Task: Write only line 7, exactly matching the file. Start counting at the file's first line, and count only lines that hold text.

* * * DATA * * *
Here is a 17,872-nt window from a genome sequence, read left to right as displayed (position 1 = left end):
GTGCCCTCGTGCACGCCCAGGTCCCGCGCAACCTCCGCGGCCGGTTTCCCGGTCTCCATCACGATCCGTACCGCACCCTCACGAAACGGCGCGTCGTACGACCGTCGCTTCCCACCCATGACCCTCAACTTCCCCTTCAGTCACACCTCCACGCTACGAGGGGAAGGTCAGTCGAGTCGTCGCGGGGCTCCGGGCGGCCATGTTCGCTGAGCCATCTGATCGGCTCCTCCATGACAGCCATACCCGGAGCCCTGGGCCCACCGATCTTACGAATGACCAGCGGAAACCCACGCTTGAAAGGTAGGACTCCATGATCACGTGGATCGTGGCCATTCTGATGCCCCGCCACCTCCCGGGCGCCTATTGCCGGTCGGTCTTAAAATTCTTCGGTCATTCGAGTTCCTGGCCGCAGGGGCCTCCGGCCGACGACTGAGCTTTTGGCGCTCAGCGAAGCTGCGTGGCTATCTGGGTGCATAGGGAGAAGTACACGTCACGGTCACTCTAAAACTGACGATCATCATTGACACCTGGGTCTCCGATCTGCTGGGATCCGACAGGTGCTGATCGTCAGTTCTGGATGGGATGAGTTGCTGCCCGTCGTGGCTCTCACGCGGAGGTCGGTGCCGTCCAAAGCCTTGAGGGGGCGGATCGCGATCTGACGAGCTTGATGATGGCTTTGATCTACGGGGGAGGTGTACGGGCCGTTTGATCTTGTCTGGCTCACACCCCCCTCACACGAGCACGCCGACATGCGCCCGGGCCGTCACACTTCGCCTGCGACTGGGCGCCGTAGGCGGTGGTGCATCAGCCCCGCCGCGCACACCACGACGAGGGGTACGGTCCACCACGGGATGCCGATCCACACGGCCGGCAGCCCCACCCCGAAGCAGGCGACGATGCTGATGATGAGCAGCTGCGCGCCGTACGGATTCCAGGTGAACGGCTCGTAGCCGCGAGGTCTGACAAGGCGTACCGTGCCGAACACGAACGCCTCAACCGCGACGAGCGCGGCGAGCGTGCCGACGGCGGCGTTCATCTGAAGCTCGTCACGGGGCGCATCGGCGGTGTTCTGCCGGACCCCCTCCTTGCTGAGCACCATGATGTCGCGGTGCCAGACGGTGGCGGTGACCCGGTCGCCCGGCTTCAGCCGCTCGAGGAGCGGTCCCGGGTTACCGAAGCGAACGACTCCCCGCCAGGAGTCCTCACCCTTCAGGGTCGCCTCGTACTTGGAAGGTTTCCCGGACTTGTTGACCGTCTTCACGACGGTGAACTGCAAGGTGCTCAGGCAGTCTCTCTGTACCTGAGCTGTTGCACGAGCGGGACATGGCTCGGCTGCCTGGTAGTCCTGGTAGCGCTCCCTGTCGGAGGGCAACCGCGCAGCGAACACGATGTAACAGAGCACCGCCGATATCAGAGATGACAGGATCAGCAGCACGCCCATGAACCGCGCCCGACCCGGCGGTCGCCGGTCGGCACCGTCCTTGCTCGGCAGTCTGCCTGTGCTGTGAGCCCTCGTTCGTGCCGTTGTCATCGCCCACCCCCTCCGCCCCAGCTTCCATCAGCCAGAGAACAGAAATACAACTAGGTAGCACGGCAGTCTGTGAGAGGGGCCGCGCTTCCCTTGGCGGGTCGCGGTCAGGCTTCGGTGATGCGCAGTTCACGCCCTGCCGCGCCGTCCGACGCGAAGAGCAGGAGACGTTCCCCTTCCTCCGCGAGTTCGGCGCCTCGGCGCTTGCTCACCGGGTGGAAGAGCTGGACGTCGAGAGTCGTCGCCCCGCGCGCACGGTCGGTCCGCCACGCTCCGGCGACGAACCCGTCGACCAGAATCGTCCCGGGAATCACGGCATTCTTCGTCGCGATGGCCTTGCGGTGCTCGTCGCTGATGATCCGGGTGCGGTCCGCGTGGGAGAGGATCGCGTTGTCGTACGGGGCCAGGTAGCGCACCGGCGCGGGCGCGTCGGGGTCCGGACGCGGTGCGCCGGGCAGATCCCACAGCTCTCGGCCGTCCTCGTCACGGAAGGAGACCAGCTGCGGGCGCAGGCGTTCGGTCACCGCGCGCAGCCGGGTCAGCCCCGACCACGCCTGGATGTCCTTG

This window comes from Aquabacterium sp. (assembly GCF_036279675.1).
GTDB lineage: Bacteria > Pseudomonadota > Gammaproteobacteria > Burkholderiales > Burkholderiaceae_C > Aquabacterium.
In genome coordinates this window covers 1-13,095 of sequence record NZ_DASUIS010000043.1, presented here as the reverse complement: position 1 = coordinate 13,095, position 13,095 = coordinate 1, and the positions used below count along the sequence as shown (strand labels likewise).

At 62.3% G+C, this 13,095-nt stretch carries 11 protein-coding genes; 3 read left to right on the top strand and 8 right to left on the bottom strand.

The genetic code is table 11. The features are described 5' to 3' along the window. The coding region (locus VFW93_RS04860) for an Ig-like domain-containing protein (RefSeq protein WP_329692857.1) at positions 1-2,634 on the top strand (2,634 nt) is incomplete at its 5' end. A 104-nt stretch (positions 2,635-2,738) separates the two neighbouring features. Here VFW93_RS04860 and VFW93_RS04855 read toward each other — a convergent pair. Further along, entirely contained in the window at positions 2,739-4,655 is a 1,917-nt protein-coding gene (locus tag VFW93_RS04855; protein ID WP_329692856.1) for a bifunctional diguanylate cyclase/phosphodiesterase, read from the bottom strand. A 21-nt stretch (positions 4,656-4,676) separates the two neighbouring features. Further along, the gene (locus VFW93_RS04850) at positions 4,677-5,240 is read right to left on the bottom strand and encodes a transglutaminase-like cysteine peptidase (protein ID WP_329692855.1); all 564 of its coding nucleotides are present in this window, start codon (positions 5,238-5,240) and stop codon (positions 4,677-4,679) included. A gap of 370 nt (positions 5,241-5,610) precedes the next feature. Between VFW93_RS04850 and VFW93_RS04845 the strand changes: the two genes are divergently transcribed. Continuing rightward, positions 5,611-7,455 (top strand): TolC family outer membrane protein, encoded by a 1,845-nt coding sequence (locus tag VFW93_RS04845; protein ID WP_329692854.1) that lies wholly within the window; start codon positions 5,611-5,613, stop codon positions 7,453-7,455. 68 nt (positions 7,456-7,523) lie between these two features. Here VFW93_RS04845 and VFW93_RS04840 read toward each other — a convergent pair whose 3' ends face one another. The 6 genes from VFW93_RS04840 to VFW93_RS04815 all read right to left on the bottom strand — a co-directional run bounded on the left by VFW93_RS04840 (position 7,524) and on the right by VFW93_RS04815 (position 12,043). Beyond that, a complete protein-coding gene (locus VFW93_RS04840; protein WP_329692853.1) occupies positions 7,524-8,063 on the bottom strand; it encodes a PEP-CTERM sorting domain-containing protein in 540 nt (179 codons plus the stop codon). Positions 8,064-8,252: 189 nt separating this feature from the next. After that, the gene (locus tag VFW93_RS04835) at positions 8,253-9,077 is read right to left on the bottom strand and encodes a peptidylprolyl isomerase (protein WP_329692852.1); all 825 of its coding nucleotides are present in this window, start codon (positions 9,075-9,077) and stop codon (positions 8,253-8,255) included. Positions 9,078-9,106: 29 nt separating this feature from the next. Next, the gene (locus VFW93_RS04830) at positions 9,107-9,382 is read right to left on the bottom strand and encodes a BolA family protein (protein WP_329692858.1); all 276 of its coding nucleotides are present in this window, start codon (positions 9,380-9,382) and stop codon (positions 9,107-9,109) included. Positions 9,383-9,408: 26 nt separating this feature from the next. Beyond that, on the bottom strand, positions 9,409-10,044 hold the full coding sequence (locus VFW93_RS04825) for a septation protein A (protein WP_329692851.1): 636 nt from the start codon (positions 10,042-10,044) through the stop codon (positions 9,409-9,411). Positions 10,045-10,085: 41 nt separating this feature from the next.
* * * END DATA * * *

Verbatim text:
The genetic code is table 11. The features are described 5' to 3' along the window. The coding region (locus VFW93_RS04860) for an Ig-like domain-containing protein (RefSeq protein WP_329692857.1) at positions 1-2,634 on the top strand (2,634 nt) is incomplete at its 5' end. A 104-nt stretch (positions 2,635-2,738) separates the two neighbouring features. Here VFW93_RS04860 and VFW93_RS04855 read toward each other — a convergent pair. Further along, entirely contained in the window at positions 2,739-4,655 is a 1,917-nt protein-coding gene (locus tag VFW93_RS04855; protein ID WP_329692856.1) for a bifunctional diguanylate cyclase/phosphodiesterase, read from the bottom strand. A 21-nt stretch (positions 4,656-4,676) separates the two neighbouring features. Further along, the gene (locus VFW93_RS04850) at positions 4,677-5,240 is read right to left on the bottom strand and encodes a transglutaminase-like cysteine peptidase (protein ID WP_329692855.1); all 564 of its coding nucleotides are present in this window, start codon (positions 5,238-5,240) and stop codon (positions 4,677-4,679) included. A gap of 370 nt (positions 5,241-5,610) precedes the next feature. Between VFW93_RS04850 and VFW93_RS04845 the strand changes: the two genes are divergently transcribed. Continuing rightward, positions 5,611-7,455 (top strand): TolC family outer membrane protein, encoded by a 1,845-nt coding sequence (locus tag VFW93_RS04845; protein ID WP_329692854.1) that lies wholly within the window; start codon positions 5,611-5,613, stop codon positions 7,453-7,455. 68 nt (positions 7,456-7,523) lie between these two features. Here VFW93_RS04845 and VFW93_RS04840 read toward each other — a convergent pair whose 3' ends face one another. The 6 genes from VFW93_RS04840 to VFW93_RS04815 all read right to left on the bottom strand — a co-directional run bounded on the left by VFW93_RS04840 (position 7,524) and on the right by VFW93_RS04815 (position 12,043). Beyond that, a complete protein-coding gene (locus VFW93_RS04840; protein WP_329692853.1) occupies positions 7,524-8,063 on the bottom strand; it encodes a PEP-CTERM sorting domain-containing protein in 540 nt (179 codons plus the stop codon). Positions 8,064-8,252: 189 nt separating this feature from the next. After that, the gene (locus tag VFW93_RS04835) at positions 8,253-9,077 is read right to left on the bottom strand and encodes a peptidylprolyl isomerase (protein WP_329692852.1); all 825 of its coding nucleotides are present in this window, start codon (positions 9,075-9,077) and stop codon (positions 8,253-8,255) included. Positions 9,078-9,106: 29 nt separating this feature from the next. Next, the gene (locus VFW93_RS04830) at positions 9,107-9,382 is read right to left on the bottom strand and encodes a BolA family protein (protein WP_329692858.1); all 276 of its coding nucleotides are present in this window, start codon (positions 9,380-9,382) and stop codon (positions 9,107-9,109) included. Positions 9,383-9,408: 26 nt separating this feature from the next. Beyond that, on the bottom strand, positions 9,409-10,044 hold the full coding sequence (locus VFW93_RS04825) for a septation protein A (protein WP_329692851.1): 636 nt from the start codon (positions 10,042-10,044) through the stop codon (positions 9,409-9,411). Positions 10,045-10,085: 41 nt separating this feature from the next.